The Process of Restoring DNA After Damage. Genomes Are Subject to Damage by Chemical and Physical Agents in the Environment (e.g. Uv and Ionizing Radiations Chemical Mutagens Fungal and Bacterial Toxins Etc.) and by Free Radicals or Alkylating Agents Endogenously Generated in Metabolism. DNA Is Also Damaged Because of Errors During Its Replication. a Variety of Different DNA Repair Pathways Have Been Reported That Include Direct Reversal Base Excision Repair Nucleotide Excision Repair Photoreactivation Bypass Double Strand Break Repair Pathway and Mismatch Repair Pathway.
In Base Excision Repair an Altered Base Is Removed by a DNA Glycosylase Enzyme Followed by Excision of the Resulting Sugar Phosphate. the Small Gap Left in the DNA Helix Is Filled in by the Sequential Action of DNA Polymerase and DNA Ligase.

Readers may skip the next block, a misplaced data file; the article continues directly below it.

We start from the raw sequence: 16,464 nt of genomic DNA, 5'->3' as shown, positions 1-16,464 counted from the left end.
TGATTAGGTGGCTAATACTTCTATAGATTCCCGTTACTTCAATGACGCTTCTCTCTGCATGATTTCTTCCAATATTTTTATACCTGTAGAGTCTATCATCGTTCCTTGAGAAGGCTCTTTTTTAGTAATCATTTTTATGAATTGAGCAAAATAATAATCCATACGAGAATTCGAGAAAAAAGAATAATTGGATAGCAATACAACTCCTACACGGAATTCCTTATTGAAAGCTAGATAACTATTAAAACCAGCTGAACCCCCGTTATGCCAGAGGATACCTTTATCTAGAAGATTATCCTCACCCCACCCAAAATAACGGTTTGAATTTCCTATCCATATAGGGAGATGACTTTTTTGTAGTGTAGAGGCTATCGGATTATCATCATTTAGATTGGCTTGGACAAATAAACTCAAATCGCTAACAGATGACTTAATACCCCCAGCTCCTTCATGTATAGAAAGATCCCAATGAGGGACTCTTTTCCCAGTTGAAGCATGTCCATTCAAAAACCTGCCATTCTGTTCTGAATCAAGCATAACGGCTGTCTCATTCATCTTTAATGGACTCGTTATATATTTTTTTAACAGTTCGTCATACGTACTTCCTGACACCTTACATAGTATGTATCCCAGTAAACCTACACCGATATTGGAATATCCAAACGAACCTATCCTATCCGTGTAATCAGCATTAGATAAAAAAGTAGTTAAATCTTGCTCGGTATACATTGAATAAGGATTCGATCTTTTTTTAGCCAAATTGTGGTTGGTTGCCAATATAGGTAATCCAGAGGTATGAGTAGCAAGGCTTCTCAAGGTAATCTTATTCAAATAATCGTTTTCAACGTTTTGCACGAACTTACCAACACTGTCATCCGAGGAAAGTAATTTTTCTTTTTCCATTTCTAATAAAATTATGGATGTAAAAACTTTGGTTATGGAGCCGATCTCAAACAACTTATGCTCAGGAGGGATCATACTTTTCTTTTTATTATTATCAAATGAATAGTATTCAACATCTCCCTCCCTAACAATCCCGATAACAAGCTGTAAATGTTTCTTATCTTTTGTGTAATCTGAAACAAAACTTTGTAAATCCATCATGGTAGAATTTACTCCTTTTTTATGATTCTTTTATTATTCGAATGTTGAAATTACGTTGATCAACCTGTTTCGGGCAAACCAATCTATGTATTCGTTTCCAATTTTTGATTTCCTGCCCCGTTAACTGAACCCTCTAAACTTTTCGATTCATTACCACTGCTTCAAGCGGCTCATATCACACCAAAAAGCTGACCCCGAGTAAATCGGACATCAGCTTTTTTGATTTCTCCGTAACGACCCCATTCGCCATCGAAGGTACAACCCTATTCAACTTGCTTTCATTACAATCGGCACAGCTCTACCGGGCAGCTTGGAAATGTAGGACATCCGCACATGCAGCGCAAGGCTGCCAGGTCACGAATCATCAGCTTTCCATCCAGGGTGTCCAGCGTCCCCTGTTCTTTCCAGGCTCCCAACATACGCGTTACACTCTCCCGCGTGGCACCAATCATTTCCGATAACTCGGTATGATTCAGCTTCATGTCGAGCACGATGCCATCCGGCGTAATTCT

A DNA Repair Process in Which a Small Region of the Strand Surrounding the Damage Is Removed From the DNA Helix As an Oligonucleotide. the Small Gap Left in the DNA Helix Is Filled in by the Sequential Action of DNA Polymerase and DNA Ligase. Nucleotide Excision Repair Recognizes a Wide Range of Substrates Including Damage Caused by Uv Irradiation (pyrimidine Dimers and 6 4 Photoproducts) and Chemicals (intrastrand Cross Links and Bulky Adducts).
DNA-(apurinic or apyrimidinic site) lyase activity
Catalysis of the Cleavage of the C O P Bond 3' to the Apurinic or Apyrimidinic Site in DNA by a Beta Elimination Reaction Leaving a 3' Terminal Unsaturated Sugar and a Product with a Terminal 5' Phosphate.